/ PRESS RELEASE / This content is not written by Creamer Media, but is a press statement provided.
By Kate Mollett, Commvault Senior Regional Manager, South & East Africa at Commvault
Ransomware has grown exponentially over the past few years, and this trajectory is likely to continue. Data breaches and other security events pose significant risks to businesses because lost data not only represents a loss of business, but also compliance breaches, reputational damage and generally a heavy financial burden in terms of recovery. Although ransomware affects IT infrastructure, the impact of an attack goes far beyond that and extends to every corner of a business. Ransomware is therefore a business resiliency issue, not an IT issue, and organizations need to be data-ready in order to mitigate risk and recover effectively.
The true cost of ransomware
The ultimate goal of ransomware is to extort money, and this is done by exploiting vulnerabilities in business critical data, or data vital to operations, as well as sensitive data containing personally identifiable information (PII ). Once the malware gains access to data, it deletes, encrypts or corrupts it, rendering businesses inoperable until they can regain access to that data.
Cybercriminals will hold the data for ransom and promise to return it when the money is paid, but this is often not the case. Companies that pay the ransom are often unable to fully recover the data, leading to a host of other issues. In addition, the violation of compliance rules and the resulting damage to reputation cannot be repaired.
Internal and external threats
This threat to data is a substantial business risk, and while it is often an external threat, data can also be vulnerable internally. Whether insiders intentionally act with malicious intent or data is accidentally disclosed, exposed, or deleted, the outcome is the same. With ransomware, there is often a combination of these two threat vectors. The malware comes from outside, but it spreads inside the organization. The impact on the business can be massive and any data breach should be treated as a disaster, with an appropriate disaster recovery strategy and plan in place.
Dealing with the threat of ransomware, or the risk of any data loss event, requires a strategic approach that leverages data governance to align risk with the business value of data. It is essential to weigh the cost of data management against the impact on the business if something were to happen to this data, who will decide how this data should be treated. Critical and sensitive data have special requirements, and these should be part of a data governance strategy.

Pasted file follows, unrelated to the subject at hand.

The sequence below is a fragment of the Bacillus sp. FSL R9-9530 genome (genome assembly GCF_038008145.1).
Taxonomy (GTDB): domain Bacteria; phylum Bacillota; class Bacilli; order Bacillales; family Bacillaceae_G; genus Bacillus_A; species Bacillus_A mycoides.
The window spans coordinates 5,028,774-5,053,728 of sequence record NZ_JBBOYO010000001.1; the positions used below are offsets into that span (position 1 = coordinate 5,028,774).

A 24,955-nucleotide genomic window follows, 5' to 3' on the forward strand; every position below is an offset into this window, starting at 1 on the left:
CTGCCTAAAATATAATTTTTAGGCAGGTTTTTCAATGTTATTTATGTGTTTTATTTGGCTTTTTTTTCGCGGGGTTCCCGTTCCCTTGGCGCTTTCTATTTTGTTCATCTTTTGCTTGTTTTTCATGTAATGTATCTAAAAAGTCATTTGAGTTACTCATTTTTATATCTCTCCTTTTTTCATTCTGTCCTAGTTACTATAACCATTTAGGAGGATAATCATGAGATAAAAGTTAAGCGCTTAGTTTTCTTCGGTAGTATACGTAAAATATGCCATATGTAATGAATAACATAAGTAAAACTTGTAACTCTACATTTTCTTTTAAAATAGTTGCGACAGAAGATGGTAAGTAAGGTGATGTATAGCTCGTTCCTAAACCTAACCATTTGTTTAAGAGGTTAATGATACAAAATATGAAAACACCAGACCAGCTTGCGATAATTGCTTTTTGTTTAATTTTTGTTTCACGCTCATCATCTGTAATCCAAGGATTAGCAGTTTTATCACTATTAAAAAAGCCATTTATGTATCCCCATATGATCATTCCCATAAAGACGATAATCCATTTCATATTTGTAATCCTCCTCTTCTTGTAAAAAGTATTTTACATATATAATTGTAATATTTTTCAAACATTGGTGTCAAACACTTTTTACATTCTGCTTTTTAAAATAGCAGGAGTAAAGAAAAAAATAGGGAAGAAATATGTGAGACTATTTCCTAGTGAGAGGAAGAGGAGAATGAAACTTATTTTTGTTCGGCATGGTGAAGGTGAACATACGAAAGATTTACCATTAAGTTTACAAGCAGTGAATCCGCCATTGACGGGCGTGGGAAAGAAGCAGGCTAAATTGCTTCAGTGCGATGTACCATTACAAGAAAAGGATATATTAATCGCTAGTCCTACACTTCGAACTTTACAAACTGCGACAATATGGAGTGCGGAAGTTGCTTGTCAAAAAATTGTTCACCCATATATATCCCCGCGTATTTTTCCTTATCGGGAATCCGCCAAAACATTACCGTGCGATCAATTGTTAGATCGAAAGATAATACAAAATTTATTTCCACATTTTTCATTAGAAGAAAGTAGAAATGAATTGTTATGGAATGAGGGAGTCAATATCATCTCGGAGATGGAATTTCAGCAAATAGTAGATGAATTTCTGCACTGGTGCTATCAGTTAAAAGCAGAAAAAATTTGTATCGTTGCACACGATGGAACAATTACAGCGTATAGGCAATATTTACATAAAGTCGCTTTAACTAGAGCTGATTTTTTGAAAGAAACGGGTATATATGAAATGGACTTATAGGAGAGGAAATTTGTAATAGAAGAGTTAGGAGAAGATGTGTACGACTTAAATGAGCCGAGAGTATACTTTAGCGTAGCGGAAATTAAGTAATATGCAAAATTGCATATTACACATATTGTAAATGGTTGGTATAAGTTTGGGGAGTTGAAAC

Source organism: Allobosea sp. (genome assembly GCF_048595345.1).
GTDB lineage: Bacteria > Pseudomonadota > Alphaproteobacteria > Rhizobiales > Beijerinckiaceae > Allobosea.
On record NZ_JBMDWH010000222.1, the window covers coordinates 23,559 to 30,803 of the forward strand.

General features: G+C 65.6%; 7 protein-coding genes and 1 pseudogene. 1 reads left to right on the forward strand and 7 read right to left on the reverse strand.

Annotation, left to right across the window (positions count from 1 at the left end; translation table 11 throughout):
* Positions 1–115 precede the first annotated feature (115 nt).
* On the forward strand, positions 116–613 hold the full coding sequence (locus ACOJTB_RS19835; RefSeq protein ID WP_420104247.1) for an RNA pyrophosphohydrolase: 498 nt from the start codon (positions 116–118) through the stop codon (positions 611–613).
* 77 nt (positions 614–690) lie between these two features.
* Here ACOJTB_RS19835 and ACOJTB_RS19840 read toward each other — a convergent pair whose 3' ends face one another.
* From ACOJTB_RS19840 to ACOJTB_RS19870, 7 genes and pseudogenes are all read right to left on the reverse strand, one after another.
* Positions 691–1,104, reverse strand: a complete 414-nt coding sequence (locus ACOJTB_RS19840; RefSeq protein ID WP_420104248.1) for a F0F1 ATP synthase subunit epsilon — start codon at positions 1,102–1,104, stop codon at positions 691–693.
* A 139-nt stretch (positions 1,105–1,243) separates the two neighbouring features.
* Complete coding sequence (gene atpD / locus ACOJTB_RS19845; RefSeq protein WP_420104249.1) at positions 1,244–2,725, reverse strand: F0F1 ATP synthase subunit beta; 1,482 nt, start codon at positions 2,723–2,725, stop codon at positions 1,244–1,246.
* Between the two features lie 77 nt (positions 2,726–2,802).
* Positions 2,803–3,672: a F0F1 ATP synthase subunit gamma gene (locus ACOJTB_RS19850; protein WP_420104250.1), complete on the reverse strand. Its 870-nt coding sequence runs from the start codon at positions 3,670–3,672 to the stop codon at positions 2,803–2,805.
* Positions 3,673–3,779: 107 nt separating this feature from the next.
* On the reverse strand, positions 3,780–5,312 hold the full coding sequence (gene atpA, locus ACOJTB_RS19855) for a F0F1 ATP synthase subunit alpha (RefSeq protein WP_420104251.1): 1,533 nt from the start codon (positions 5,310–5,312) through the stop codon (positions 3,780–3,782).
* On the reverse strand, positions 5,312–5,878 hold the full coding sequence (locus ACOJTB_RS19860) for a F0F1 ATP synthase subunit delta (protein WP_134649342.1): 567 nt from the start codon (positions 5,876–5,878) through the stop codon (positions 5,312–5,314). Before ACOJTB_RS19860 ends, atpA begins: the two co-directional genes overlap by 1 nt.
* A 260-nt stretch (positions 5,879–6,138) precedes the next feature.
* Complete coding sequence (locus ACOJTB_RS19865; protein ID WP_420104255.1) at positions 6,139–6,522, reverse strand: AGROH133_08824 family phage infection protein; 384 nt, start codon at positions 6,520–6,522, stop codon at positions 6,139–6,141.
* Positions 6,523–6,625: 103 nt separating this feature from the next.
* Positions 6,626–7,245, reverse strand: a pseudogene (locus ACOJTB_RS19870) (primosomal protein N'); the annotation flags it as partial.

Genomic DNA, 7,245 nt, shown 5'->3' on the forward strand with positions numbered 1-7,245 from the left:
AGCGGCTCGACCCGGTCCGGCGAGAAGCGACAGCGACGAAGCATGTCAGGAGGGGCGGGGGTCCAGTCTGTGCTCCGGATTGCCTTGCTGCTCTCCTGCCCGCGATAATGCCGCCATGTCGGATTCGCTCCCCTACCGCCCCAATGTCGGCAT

Understanding vulnerabilities and threats, developing policies and procedures to manage them, and educating the people around them are also essential steps. Having an incident response plan is essential, but more importantly, this plan must be evaluated before a problem occurs, to ensure that it is robust and handles scenarios effectively. Finally, all steps and decisions should be documented and auditable, so that in the event of a compliance breach, organizations can demonstrate that they have taken all necessary steps to protect their data.
Plan for the worst
With the accelerating volume of ransomware attacks and other cyber threats, it is prudent to plan for the worst-case scenario. Using a data management framework based on best practices and designing a data architecture around it can be invaluable. This includes immutable backups that cannot be infected with malware and can be used as restore points. Additionally, organizations need to know what critical or sensitive data they have, where they are, and why they are keeping it.
Permissions must also be handled to ensure that only the right people can modify or delete data, and data must be continuously monitored for anomalies so that threats can be detected more quickly before they cause too much damage. . The key is to have a plan, evaluate the plan, and then when something happens, go back to the plan to identify what went wrong and how it can be avoided in the future. Data loss events are a matter of when, not if, and organizations must be prepared for data to ensure it can recover effectively.